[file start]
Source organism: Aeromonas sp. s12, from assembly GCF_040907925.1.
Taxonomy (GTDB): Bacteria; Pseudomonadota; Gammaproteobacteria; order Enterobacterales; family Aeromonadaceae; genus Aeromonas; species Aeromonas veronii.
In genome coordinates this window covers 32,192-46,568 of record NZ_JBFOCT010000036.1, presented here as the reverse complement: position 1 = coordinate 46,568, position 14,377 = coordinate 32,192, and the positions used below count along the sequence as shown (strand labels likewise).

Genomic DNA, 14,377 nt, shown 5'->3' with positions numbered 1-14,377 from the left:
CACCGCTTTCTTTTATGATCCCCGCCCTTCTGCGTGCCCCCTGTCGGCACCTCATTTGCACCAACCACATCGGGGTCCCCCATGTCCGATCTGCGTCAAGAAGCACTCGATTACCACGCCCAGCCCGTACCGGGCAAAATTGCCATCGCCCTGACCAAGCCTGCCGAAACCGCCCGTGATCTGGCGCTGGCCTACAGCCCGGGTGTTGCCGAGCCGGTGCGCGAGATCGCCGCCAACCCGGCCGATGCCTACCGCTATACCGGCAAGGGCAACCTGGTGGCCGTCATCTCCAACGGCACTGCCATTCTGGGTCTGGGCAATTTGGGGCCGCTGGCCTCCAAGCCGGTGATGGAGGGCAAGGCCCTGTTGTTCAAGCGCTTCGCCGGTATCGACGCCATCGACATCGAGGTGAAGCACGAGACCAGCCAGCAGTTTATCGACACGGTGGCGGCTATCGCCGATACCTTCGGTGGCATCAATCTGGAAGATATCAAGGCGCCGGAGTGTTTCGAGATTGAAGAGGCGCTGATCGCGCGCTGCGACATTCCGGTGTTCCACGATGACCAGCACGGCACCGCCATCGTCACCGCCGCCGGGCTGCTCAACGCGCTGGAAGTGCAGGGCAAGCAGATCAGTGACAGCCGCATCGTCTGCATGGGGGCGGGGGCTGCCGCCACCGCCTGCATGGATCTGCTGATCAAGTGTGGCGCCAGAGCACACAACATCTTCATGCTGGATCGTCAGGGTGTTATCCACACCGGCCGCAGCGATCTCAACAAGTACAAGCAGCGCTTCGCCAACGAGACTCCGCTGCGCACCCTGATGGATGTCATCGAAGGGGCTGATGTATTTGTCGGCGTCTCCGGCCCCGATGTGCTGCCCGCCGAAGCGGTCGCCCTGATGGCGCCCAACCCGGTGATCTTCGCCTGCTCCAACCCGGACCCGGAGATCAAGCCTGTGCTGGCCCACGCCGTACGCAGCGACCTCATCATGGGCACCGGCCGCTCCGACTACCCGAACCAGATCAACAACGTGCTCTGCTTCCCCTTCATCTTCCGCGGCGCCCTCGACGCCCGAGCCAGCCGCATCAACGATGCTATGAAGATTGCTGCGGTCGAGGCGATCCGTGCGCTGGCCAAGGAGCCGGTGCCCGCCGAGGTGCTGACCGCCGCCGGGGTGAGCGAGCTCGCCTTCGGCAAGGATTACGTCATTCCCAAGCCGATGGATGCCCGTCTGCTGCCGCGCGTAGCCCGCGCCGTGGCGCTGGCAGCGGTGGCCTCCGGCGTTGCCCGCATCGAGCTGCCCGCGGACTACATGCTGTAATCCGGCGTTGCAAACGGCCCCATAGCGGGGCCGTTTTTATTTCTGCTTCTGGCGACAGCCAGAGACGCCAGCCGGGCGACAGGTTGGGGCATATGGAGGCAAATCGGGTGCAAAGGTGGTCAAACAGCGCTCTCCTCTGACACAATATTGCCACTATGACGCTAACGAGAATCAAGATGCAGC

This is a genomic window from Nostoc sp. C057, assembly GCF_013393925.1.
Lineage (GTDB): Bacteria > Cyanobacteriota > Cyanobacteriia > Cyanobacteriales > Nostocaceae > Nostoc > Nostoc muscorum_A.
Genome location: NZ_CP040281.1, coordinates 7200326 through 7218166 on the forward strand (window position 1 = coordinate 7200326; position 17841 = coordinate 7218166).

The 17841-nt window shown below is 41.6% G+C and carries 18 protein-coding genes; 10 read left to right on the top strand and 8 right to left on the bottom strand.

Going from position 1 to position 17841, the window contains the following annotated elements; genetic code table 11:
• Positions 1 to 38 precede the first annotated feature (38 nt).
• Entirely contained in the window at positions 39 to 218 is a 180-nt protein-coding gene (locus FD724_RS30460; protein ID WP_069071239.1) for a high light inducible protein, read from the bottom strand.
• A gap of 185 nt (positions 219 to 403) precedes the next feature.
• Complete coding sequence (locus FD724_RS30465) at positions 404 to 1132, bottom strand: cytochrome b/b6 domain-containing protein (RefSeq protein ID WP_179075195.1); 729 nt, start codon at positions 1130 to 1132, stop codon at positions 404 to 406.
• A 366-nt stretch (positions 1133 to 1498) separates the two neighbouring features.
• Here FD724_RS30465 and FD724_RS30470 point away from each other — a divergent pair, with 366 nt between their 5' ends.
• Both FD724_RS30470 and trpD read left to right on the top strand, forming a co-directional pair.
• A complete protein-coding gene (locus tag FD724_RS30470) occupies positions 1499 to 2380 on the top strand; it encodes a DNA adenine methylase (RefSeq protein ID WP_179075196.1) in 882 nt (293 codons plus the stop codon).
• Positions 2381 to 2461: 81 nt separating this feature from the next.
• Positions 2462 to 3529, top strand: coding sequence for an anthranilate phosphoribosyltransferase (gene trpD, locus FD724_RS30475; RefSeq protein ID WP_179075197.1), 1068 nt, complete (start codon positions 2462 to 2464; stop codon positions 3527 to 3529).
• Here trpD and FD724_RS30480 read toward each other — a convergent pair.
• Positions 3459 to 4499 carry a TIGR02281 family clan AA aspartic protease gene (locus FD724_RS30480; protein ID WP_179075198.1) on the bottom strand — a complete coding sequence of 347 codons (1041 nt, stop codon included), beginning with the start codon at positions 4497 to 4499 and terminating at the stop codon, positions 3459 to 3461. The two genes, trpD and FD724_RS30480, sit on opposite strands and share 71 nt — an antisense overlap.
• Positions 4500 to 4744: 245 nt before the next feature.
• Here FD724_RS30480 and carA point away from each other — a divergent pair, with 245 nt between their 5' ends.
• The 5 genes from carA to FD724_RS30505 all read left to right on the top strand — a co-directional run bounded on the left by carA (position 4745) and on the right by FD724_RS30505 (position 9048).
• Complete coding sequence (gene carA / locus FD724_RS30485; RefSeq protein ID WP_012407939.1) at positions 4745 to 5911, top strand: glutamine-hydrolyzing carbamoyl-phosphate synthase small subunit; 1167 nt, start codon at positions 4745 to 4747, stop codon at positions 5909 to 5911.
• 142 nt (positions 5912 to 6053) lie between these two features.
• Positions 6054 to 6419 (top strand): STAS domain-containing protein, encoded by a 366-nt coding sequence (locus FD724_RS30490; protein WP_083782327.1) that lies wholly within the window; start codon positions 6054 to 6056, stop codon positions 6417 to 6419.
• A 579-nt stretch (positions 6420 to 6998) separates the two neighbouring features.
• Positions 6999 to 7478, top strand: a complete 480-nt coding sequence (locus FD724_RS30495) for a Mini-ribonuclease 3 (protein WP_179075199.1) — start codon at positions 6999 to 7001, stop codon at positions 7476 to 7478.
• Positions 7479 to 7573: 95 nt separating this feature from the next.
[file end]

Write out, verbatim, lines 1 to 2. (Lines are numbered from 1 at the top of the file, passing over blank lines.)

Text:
Source organism: Aeromonas sp. s12, from assembly GCF_040907925.1.
Taxonomy (GTDB): Bacteria; Pseudomonadota; Gammaproteobacteria; order Enterobacterales; family Aeromonadaceae; genus Aeromonas; species Aeromonas veronii.